Segments from an Interview I did for Spotlight Report

Spotlight Interview, by Mark Snedden, Aug 3rd, 2017

Rex Brown needs no introduction, as half of the power house Pantera rhythm section alongside the one and only, Vinny Paul. Pantera were not just a metal band, but a metal band who built a following and a success projectory during the nineties, when other metal bands were going under and struggled to sell records and fill small venues.

Outside of Pantera I would like to draw attention to two pieces of his work amongst his vast discography. First with Jerry Cantrell, on Cantrell’s solo album Boggy Depot. Rex played on five tracks and his bass work on this album is nothing short of astonishing. After numerous other collaborations, Kill Devil Hill, releasing two albums and touring in support of both pieces,  now, in 2017, Rex is releasing his first full solo album, Smoke on This, where he is lead vocalist, guitarist, bass player and songwriter. This offering is quite laid back with a heavy crunchy sound, catchy melodies and a refreshing sincerity. I was fortunate to catch up with Rex to talk Smoke on This…

Rex, how did your album, Smoke on This come about, essentially meaning, why a solo album now?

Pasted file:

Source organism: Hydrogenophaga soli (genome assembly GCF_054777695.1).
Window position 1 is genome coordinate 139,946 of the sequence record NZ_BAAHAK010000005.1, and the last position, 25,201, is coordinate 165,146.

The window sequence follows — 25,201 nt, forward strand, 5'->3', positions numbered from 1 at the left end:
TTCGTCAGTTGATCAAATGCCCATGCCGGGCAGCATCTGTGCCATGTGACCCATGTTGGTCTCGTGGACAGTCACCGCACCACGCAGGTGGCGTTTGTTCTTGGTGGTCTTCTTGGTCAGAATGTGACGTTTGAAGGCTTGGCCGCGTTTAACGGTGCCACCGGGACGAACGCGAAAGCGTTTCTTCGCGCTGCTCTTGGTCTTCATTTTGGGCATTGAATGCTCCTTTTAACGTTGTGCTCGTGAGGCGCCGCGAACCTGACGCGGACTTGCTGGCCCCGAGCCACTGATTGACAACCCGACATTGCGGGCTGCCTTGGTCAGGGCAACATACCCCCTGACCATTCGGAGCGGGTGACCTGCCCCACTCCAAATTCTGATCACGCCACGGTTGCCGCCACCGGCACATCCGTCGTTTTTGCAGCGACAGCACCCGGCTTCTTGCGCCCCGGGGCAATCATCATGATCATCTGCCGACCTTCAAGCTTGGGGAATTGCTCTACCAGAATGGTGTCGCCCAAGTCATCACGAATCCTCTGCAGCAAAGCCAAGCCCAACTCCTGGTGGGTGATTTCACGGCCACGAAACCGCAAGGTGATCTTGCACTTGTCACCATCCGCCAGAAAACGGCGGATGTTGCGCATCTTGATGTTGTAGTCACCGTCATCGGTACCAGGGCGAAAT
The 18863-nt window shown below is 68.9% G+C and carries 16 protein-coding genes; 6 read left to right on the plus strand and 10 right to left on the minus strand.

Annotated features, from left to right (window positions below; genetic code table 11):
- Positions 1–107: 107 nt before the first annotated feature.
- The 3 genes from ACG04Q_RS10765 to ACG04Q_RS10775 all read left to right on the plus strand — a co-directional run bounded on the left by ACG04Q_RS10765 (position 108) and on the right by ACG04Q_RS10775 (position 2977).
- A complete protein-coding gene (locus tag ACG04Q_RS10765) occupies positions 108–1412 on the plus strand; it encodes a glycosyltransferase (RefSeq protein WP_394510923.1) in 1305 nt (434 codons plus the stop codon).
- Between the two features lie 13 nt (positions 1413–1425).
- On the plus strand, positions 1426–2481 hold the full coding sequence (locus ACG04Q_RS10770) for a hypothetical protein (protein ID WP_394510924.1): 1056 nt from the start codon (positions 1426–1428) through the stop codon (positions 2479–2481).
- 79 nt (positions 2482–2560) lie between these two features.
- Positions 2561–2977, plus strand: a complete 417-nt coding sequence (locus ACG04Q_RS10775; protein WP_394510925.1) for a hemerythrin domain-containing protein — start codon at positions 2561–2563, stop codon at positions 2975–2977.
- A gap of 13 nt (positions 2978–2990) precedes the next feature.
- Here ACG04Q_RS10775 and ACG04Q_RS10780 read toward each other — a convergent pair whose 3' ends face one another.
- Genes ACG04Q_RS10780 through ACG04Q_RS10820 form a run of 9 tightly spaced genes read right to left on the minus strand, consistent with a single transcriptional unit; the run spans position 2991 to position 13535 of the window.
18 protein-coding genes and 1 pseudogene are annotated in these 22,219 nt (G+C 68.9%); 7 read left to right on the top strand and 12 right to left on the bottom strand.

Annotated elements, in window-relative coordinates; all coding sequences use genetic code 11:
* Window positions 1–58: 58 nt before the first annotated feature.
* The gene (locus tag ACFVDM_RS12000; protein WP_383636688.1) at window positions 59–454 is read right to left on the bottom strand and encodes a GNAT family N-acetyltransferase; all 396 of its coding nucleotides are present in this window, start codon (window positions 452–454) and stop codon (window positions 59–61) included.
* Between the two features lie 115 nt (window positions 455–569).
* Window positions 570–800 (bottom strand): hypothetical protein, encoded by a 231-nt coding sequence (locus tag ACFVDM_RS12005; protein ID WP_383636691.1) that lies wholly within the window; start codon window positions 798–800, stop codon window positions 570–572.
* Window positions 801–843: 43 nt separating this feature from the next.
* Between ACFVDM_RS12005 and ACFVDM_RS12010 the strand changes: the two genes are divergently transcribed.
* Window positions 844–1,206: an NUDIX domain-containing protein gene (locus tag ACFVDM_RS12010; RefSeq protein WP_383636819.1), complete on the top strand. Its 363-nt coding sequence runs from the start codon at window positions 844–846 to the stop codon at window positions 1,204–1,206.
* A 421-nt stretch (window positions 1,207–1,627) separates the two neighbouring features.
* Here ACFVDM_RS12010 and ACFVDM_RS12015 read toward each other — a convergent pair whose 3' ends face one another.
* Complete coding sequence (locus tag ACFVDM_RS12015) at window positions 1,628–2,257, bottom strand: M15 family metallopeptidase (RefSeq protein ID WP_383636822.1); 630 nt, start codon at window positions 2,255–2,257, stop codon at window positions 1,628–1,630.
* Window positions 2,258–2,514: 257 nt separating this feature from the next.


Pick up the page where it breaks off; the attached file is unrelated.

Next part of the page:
“Why not. Why the fuck not! I have a bunch of songs that I wanted to people to hear, you know, that I wanted to hear. They take you to a different place sonically. This is infused rock n roll and it comes from inside of me, who I am. I have been playing metal all of my life. I was on the road for twenty five years living it and breathing it. And I needed to slow down and take some time. A different direction, and you know something more rooted in what I am.

So the minute I did this and with a buddy (Lance Havrill), you know the jamming thing, we started to put tracks together. And from there it came together. There is nothing contrived or any agenda. This is rock n roll in its purest form and it is a part of me. So you know, why not now, this album is ready for now and is who I am and what I am a part of.”

Has it been difficult, reinventing yourself as a solo artist?